On the bustling deck, craftsmen worked at their trades. These idlers did not stand watch. The blacksmith sharpened and straightened tools. A carpenter repaired damage to whaleboats and the mother ship, including caulking loose boards. The cooper banged hoops over staves, assembling casks that then were rolled into place.
The captain, himself, might mend canvas sails or study nautical charts in his cabin. He kept a strict order about the vessel, allotting rewards and punishments. Whaling captains commonly remarked, “This side of land (meaning Cape Horn) I have my owners and God Almighty. On the other side of land, I am God Almighty.” When someone onboard fell ill, the captain served as pharmacist, doctor and dentist.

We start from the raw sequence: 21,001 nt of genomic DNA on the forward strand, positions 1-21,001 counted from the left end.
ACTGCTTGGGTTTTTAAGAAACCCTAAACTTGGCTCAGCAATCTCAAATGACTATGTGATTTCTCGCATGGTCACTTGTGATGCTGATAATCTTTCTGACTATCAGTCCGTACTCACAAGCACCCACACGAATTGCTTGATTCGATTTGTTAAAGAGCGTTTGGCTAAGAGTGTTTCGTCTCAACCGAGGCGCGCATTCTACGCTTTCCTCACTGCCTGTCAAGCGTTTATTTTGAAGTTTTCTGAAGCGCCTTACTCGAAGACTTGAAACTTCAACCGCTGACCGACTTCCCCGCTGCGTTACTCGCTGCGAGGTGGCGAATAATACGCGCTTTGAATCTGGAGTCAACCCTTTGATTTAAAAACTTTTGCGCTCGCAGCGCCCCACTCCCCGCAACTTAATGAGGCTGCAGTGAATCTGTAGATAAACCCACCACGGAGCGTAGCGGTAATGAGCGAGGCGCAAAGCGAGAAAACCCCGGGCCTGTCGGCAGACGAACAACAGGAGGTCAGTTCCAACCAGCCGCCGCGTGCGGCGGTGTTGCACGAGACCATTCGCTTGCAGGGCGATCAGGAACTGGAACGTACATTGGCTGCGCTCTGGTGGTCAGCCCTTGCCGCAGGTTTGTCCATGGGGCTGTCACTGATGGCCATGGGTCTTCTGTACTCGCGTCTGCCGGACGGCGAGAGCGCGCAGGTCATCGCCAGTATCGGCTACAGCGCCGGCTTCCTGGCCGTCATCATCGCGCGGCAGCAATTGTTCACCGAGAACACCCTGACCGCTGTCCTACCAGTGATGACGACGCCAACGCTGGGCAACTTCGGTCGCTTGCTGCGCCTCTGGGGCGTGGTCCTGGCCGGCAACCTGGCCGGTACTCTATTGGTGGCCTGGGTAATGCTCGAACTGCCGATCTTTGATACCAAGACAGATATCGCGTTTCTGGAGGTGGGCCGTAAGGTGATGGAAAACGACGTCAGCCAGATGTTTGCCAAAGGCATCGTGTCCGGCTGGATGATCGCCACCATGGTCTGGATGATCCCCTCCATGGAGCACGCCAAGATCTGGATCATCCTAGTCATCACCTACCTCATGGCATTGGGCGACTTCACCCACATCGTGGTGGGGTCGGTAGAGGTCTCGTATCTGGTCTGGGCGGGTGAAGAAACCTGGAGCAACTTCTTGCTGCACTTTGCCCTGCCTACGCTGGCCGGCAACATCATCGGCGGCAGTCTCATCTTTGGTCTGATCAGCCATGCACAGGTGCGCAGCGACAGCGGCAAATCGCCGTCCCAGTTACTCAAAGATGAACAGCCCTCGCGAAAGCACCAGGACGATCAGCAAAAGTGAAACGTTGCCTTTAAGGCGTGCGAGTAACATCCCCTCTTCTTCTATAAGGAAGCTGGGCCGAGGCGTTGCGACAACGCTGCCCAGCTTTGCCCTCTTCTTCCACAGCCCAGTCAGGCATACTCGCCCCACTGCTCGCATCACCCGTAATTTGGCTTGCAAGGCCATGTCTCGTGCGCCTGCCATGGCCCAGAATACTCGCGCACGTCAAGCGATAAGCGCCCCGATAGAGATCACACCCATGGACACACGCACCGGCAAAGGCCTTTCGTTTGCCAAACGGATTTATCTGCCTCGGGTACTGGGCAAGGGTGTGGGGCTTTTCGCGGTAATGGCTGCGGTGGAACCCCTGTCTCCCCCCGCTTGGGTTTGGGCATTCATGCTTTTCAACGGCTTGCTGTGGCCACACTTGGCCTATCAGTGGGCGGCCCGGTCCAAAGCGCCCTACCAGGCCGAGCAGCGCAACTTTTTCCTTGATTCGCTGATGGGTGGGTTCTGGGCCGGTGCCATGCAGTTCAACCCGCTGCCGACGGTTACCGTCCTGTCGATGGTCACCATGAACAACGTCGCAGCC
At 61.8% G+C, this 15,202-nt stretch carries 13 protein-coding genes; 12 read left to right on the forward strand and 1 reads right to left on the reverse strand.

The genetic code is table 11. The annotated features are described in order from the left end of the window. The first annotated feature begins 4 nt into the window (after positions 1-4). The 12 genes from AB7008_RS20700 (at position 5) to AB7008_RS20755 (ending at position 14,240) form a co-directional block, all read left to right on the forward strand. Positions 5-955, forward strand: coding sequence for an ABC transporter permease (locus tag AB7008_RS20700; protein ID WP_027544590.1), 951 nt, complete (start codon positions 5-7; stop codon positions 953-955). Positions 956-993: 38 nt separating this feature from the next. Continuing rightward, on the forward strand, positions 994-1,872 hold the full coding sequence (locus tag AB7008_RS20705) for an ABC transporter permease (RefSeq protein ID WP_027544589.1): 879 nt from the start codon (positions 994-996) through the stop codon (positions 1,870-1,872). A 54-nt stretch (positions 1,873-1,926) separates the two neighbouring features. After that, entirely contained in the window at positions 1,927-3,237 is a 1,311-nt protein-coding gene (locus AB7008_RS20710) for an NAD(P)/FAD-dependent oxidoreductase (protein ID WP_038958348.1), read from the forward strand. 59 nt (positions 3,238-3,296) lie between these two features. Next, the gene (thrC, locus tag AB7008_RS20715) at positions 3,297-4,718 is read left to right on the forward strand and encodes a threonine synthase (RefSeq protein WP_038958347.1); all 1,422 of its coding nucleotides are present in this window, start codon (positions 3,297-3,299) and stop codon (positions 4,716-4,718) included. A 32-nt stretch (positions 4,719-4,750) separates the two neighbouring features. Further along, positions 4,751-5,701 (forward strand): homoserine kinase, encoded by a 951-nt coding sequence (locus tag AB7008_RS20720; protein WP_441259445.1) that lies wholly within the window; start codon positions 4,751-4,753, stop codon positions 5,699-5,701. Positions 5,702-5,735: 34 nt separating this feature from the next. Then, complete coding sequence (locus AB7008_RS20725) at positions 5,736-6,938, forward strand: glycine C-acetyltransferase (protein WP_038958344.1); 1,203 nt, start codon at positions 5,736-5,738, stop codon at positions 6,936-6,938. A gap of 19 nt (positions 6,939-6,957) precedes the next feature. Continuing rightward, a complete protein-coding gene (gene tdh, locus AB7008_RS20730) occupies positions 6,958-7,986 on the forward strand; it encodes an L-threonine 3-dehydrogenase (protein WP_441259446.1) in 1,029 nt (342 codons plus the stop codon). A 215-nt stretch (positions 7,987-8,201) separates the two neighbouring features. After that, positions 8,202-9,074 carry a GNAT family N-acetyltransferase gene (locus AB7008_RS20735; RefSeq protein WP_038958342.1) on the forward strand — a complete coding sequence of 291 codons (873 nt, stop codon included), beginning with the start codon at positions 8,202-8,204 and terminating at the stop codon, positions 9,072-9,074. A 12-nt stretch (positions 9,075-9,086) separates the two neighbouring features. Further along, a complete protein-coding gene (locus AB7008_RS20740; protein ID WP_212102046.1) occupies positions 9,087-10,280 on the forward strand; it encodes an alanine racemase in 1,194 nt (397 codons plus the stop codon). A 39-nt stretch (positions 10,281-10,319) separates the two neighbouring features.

The captain and his officers also kept detailed logbooks. These accounts were mandated by United States maritime law, but also served whalers well. They enabled whalers to track seasonal changes in the migration of whales at particular latitude and longitude. Logbooks indicated land sightings that might be a source of fresh water or dangerous coasts to avoid during storms. Typical entries consisted of the ship's position, the weather and wind direction, number of whales caught (including a harvested oil amount), other ships sighted, visible land or reefs, and injury or illness aboard ship. By law, instances of drunkenness and punishments carried out also had to be recorded.
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